My Warrior - Glynnis CampbellIt's funny how different people relate to different types of heroines. I hear that some people loved the blonde heroine in the first story, and disliked Cambria in this story for being too impetuous. That was the whole point :) Each brother has a very different personality, and is drawn to a very different type of girl. I give Glynnis great credit for not just churning out the same story with the same characters. Glynnis is as different from Linet as can be. For me, this is a VERY good thing.
My Warrior is the second book in the trilogy, about the second brother, Holden de Ware. Where his older brother Duncan is the consummate knightly eldest son, Holden has to fight for what he wants. He is a well seasoned warrior and looks down on the average woman with a mild eye. It's only when he runs into the feisty she-warrior Cambria that his pulse quickens.
Cambria is raised to be impetuous. She's an only child. She's raised to become Laird of her castle, a thing accepted in Scottish society. She's indulged, and has no mother to guide her. She grows up wild. So yes, she's extremely hot tempered and quick to react. She never did learn the patience and rational thought skills. If you think Cambria is wild, read the next trilogy about the Warrior Maidens of Rivenloch to see what true wildness is :)
Anyway, Cambria's father dies, and Scotland is being torn apart by war. Holden is the representative of England and trying to bring peace. Other Scots - if you think Cambria is impetuous - are doing suicidal runs against the English, dying by the scores. There is treachery within Holden's ranks, so he has to deal with Cambria trying her best to stay independent, his own forces, and the wild Scots.
But Holden loves a challenge - and has finally met up with a woman who puts a spark in his heart. He is very intrigued by Cambria and her hell-bent desire to do what she feels is right. I can definitely see the attraction there, and understand why he feels she is worth taming. I can also really see Cambria's gradual attraction to the power and skill of the man who woos her.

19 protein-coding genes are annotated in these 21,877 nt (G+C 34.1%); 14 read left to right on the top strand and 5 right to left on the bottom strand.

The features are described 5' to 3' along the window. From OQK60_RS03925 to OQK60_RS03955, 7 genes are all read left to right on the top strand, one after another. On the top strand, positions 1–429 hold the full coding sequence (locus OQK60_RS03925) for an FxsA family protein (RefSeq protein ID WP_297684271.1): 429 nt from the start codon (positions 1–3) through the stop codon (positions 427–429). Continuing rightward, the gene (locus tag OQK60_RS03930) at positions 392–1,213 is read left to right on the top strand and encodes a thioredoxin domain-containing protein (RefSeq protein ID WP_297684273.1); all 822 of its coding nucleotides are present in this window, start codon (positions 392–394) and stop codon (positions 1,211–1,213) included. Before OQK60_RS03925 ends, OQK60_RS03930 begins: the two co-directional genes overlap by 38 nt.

I read the book straight through, and was caught up in the storyline the whole way through. The only thing that seemed a bit forced was how Holden behaved near the end to her - I won't mention the specifics so that the plot isn't ruined. However, he is so straightforward with her up until then that it seemed a bit unreasonable for him not to explain then what his concerns were. Also, if he did have concerns, it seemed unreasonable that he did not take steps to address them, instead just abandoning the situation.
In any case, a great read, and a storyline I enjoyed greatly!
I do want to add one more comment. The book makes a point to talk about how rough life is for a bastard child - and this is something repeated in the subsequent book. However, Holden casually talks about having many bastards lying around - and unlike his brother Duncan, who cares for the kids at least, Holden apparently has no idea where they are or who they are. So all these poor kids are growing up with the stigma of being bastards, and don't even have a male presence in their life. Holden's far away and doesn't even see them, never mind be nice to them. He apparently didn't care at all about their mothers while they were pregnant. It makes his subsequent over-the-top worry for Cambria's pregnancy a bit hard to take.
Fantasy Book Reviews
Top Selling Books of All Time